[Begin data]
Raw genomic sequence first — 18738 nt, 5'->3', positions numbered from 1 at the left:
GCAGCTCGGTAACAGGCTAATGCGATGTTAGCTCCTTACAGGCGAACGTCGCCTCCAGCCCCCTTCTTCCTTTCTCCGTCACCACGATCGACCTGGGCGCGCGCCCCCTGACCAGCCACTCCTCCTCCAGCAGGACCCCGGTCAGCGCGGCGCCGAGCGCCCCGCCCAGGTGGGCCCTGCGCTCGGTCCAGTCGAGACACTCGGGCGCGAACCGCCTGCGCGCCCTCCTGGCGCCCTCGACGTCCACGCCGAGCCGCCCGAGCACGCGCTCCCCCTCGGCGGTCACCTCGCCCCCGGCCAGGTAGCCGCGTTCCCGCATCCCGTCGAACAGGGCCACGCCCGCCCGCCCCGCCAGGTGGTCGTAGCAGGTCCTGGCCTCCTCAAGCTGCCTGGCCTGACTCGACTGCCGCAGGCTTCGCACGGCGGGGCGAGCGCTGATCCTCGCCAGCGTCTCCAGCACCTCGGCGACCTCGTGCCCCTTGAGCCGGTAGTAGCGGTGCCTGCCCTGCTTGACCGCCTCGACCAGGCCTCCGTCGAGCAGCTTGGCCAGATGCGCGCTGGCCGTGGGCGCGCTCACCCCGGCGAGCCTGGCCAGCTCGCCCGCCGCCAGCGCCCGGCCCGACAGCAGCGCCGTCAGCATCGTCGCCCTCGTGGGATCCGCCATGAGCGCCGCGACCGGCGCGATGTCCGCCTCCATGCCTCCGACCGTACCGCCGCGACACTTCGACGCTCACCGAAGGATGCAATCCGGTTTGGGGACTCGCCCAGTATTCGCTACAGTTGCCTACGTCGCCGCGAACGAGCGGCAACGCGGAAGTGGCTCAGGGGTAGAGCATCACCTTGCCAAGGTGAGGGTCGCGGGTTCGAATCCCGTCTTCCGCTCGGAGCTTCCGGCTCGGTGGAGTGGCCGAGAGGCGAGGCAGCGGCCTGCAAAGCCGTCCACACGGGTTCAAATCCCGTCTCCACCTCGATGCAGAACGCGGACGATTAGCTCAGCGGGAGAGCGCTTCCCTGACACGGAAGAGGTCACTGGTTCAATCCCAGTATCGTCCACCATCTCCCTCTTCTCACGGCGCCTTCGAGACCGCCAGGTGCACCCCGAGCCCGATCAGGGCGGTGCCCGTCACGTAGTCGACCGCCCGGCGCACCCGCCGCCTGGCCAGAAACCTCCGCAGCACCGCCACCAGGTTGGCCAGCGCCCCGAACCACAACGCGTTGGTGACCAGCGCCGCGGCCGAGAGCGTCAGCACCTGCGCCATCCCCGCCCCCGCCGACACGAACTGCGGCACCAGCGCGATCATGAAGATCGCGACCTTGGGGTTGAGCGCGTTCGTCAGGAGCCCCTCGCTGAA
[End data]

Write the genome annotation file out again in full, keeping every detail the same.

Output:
Raw genomic sequence first — 18738 nt, 5'->3', positions numbered from 1 at the left:
GCAGCTCGGTAACAGGCTAATGCGATGTTAGCTCCTTACAGGCGAACGTCGCCTCCAGCCCCCTTCTTCCTTTCTCCGTCACCACGATCGACCTGGGCGCGCGCCCCCTGACCAGCCACTCCTCCTCCAGCAGGACCCCGGTCAGCGCGGCGCCGAGCGCCCCGCCCAGGTGGGCCCTGCGCTCGGTCCAGTCGAGACACTCGGGCGCGAACCGCCTGCGCGCCCTCCTGGCGCCCTCGACGTCCACGCCGAGCCGCCCGAGCACGCGCTCCCCCTCGGCGGTCACCTCGCCCCCGGCCAGGTAGCCGCGTTCCCGCATCCCGTCGAACAGGGCCACGCCCGCCCGCCCCGCCAGGTGGTCGTAGCAGGTCCTGGCCTCCTCAAGCTGCCTGGCCTGACTCGACTGCCGCAGGCTTCGCACGGCGGGGCGAGCGCTGATCCTCGCCAGCGTCTCCAGCACCTCGGCGACCTCGTGCCCCTTGAGCCGGTAGTAGCGGTGCCTGCCCTGCTTGACCGCCTCGACCAGGCCTCCGTCGAGCAGCTTGGCCAGATGCGCGCTGGCCGTGGGCGCGCTCACCCCGGCGAGCCTGGCCAGCTCGCCCGCCGCCAGCGCCCGGCCCGACAGCAGCGCCGTCAGCATCGTCGCCCTCGTGGGATCCGCCATGAGCGCCGCGACCGGCGCGATGTCCGCCTCCATGCCTCCGACCGTACCGCCGCGACACTTCGACGCTCACCGAAGGATGCAATCCGGTTTGGGGACTCGCCCAGTATTCGCTACAGTTGCCTACGTCGCCGCGAACGAGCGGCAACGCGGAAGTGGCTCAGGGGTAGAGCATCACCTTGCCAAGGTGAGGGTCGCGGGTTCGAATCCCGTCTTCCGCTCGGAGCTTCCGGCTCGGTGGAGTGGCCGAGAGGCGAGGCAGCGGCCTGCAAAGCCGTCCACACGGGTTCAAATCCCGTCTCCACCTCGATGCAGAACGCGGACGATTAGCTCAGCGGGAGAGCGCTTCCCTGACACGGAAGAGGTCACTGGTTCAATCCCAGTATCGTCCACCATCTCCCTCTTCTCACGGCGCCTTCGAGACCGCCAGGTGCACCCCGAGCCCGATCAGGGCGGTGCCCGTCACGTAGTCGACCGCCCGGCGCACCCGCCGCCTGGCCAGAAACCTCCGCAGCACCGCCACCAGGTTGGCCAGCGCCCCGAACCACAACGCGTTGGTGACCAGCGCCGCGGCCGAGAGCGTCAGCACCTGCGCCATCCCCGCCCCCGCCGACACGAACTGCGGCACCAGCGCGATCATGAAGATCGCGACCTTGGGGTTGAGCGCGTTCGTCAGGAGCCCCTCGCTGAA